United States District Court, W.D. Wisconsin
OPINION AND ORDER
BARBARA B. CRABB DISTRICT JUDGE
plaintiff John Gruber is proceeding on claims that defendants
City of Portage, Shawn Murphy, Kenneth Manthey and Klaude
Thompson violated his constitutional rights by ticketing and
searching cars parked on or near plaintiff's business and
conducting unnecessary searches of the property. Now before
the court is defendants' motion to dismiss the case for
plaintiff's failure to comply with court orders. Dkt.
#156. In particular, defendants argue that plaintiff failed
to comply with the court's March 5, 2018 order in which I
directed plaintiff to supplement his interrogatory and
document request responses by March 19, 2018. Dkt. #137.
Defendants say that plaintiff has not supplemented his
responses at all and instead, has continued to demonstrate
uncooperative behavior. Defendants argue that dismissal is
the most appropriate sanction for plaintiff's actions.
Plaintiff did not file a response to defendants' motion.
explained below, I am denying defendants' motion because
I conclude that dismissal is not appropriate under the
circumstances. However, I will order plaintiff to supplement
his discovery responses within 10 days. If plaintiff fails to
do so or fails to explain why he cannot, I will dismiss his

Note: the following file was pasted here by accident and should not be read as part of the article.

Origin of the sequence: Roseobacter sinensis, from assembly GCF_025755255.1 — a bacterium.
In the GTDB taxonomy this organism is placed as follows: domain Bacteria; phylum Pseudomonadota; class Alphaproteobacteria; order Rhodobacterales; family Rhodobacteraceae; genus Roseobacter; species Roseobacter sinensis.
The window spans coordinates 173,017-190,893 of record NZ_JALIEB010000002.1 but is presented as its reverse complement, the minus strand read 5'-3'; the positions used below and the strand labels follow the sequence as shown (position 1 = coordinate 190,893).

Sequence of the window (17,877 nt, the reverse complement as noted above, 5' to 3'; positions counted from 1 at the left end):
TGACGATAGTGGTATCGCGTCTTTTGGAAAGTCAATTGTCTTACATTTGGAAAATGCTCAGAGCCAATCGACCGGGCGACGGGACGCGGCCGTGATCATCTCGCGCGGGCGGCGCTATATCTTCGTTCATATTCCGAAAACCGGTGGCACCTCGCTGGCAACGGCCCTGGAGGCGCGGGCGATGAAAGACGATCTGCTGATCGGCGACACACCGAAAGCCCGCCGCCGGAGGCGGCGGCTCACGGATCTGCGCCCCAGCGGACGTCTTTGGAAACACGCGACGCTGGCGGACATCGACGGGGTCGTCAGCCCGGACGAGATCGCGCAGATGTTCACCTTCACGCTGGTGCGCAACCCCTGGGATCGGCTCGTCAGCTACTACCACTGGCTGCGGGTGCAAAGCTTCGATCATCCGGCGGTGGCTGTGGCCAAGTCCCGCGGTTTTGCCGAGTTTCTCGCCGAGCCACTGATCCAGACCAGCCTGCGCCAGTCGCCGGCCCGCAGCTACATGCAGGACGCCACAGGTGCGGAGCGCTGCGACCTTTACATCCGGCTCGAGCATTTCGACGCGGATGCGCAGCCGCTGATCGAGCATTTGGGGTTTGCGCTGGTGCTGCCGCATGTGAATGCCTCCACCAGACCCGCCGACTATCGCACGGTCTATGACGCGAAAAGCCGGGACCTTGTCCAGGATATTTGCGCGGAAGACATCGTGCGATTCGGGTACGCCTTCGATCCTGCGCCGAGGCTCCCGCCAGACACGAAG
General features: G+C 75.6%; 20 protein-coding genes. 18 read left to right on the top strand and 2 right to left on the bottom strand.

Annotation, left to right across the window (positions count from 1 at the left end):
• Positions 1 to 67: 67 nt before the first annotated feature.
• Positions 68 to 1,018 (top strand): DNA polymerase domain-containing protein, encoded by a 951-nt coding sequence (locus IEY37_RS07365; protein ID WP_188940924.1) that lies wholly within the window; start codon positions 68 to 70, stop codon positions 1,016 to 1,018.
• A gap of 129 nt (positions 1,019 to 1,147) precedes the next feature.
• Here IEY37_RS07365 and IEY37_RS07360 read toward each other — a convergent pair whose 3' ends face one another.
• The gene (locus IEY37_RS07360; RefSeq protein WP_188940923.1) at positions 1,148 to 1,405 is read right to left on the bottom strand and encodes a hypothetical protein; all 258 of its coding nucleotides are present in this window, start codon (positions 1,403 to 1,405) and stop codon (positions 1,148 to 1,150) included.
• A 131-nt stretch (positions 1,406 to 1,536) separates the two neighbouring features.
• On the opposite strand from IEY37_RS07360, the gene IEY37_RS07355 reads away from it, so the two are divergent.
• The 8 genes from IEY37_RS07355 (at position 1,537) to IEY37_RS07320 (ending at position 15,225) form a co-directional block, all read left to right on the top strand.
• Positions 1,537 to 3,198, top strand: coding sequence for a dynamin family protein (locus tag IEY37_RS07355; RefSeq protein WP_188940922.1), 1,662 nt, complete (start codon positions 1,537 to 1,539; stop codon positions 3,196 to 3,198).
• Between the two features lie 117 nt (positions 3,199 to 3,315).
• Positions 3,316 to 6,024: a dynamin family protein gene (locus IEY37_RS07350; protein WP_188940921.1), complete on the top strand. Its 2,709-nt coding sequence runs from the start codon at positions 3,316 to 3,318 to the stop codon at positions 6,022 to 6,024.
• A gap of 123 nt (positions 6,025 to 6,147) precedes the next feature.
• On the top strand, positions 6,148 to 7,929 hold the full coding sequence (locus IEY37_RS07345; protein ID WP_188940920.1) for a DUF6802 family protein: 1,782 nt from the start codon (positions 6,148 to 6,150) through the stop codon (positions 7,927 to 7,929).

Fed.R.Civ.P. 37(b)(2)(A) and (C), courts can impose sanctions
against a party that fails to comply with a discovery order.
Such sanctions may include requiring payment of costs and
fees, prohibiting the party from introducing certain evidence
or even dismissal of the case. Id. See also e360 Insight,
Inc. v. Spamhaus Project, 658 F.3d 637, 644 (7th Cir.
2011) (district court has “wide latitude in fashioning
appropriate sanctions”). In the March 5, 2018 order, I
warned plaintiff that he may be sanctioned or have his case
dismissed if he failed to supplement his discovery responses
as ordered. Dkt. #137 at 4. Plaintiff has now failed to
comply with the March 5 order. However, plaintiff's
actions are not serious enough to justify dismissal at this
stage in light of his pro se status and the lack of apparent
prejudice to defendants.
plaintiff's pro se status is not justification for his
ignoring court orders or discovery obligations, it is a
relevant consideration in determining an appropriate
sanction. Here, plaintiff's pro se status and lack of
legal experience have clearly affected his actions in this
case. Although he has failed to timely respond to several
motions filed by defendants, he has continued to be active in
the case, filing numerous motions and other documents. Some
of his filings have demonstrated his confusion about the
claims remaining at issue in this case, such as documents he
submitted relating to public records requests made by
non-parties. As I explained in the March 5 order, plaintiff
did attempt to respond to defendants' extensive discovery
requests, which included 22 interrogatories and 147 document
requests, and plaintiff submitted his initial responses only
a few days past the deadline upon which the parties had
agreed plaintiff's responses were due. Many of
plaintiff's responses were inadequate, but defendants
filed their motion to compel without first attempting to
confer with plaintiff about his responses. Although I ordered
plaintiff to supplement his answers, I declined to impose
costs or any additional sanctions on plaintiff. Since that
time, plaintiff has continued to submit documents to the